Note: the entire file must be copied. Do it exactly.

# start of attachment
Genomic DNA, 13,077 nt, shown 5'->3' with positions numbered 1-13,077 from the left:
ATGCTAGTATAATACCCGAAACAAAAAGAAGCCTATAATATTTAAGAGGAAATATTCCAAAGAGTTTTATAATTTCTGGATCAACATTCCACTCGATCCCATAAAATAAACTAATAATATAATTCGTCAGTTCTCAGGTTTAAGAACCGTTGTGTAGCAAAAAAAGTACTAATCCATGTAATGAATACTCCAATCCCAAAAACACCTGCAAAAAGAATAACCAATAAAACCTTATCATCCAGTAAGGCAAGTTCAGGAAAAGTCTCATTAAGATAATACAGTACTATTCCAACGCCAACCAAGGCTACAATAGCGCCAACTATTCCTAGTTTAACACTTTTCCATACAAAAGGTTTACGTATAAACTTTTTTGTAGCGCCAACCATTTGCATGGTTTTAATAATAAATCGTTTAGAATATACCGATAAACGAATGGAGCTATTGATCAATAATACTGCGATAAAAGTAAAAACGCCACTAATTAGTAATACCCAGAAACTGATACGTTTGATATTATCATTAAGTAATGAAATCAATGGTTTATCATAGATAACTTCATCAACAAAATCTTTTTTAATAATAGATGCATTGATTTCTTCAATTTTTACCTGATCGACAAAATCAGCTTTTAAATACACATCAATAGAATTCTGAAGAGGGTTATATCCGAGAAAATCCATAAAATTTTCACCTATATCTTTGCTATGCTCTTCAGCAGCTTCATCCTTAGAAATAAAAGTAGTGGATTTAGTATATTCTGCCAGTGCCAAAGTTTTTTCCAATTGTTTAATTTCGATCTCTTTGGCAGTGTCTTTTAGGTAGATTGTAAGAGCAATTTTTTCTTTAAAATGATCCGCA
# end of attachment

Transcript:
Genomic DNA, 13,077 nt, shown 5'->3' with positions numbered 1-13,077 from the left:
ATGCTAGTATAATACCCGAAACAAAAAGAAGCCTATAATATTTAAGAGGAAATATTCCAAAGAGTTTTATAATTTCTGGATCAACATTCCACTCGATCCCATAAAATAAACTAATAATATAATTCGTCAGTTCTCAGGTTTAAGAACCGTTGTGTAGCAAAAAAAGTACTAATCCATGTAATGAATACTCCAATCCCAAAAACACCTGCAAAAAGAATAACCAATAAAACCTTATCATCCAGTAAGGCAAGTTCAGGAAAAGTCTCATTAAGATAATACAGTACTATTCCAACGCCAACCAAGGCTACAATAGCGCCAACTATTCCTAGTTTAACACTTTTCCATACAAAAGGTTTACGTATAAACTTTTTTGTAGCGCCAACCATTTGCATGGTTTTAATAATAAATCGTTTAGAATATACCGATAAACGAATGGAGCTATTGATCAATAATACTGCGATAAAAGTAAAAACGCCACTAATTAGTAATACCCAGAAACTGATACGTTTGATATTATCATTAAGTAATGAAATCAATGGTTTATCATAGATAACTTCATCAACAAAATCTTTTTTAATAATAGATGCATTGATTTCTTCAATTTTTACCTGATCGACAAAATCAGCTTTTAAATACACATCAATAGAATTCTGAAGAGGGTTATATCCGAGAAAATCCATAAAATTTTCACCTATATCTTTGCTATGCTCTTCAGCAGCTTCATCCTTAGAAATAAAAGTAGTGGATTTAGTATATTCTGCCAGTGCCAAAGTTTTTTCCAATTGTTTAATTTCGATCTCTTTGGCAGTGTCTTTTAGGTAGATTGTAAGAGCAATTTTTTCTTTAAAATGATCCGCA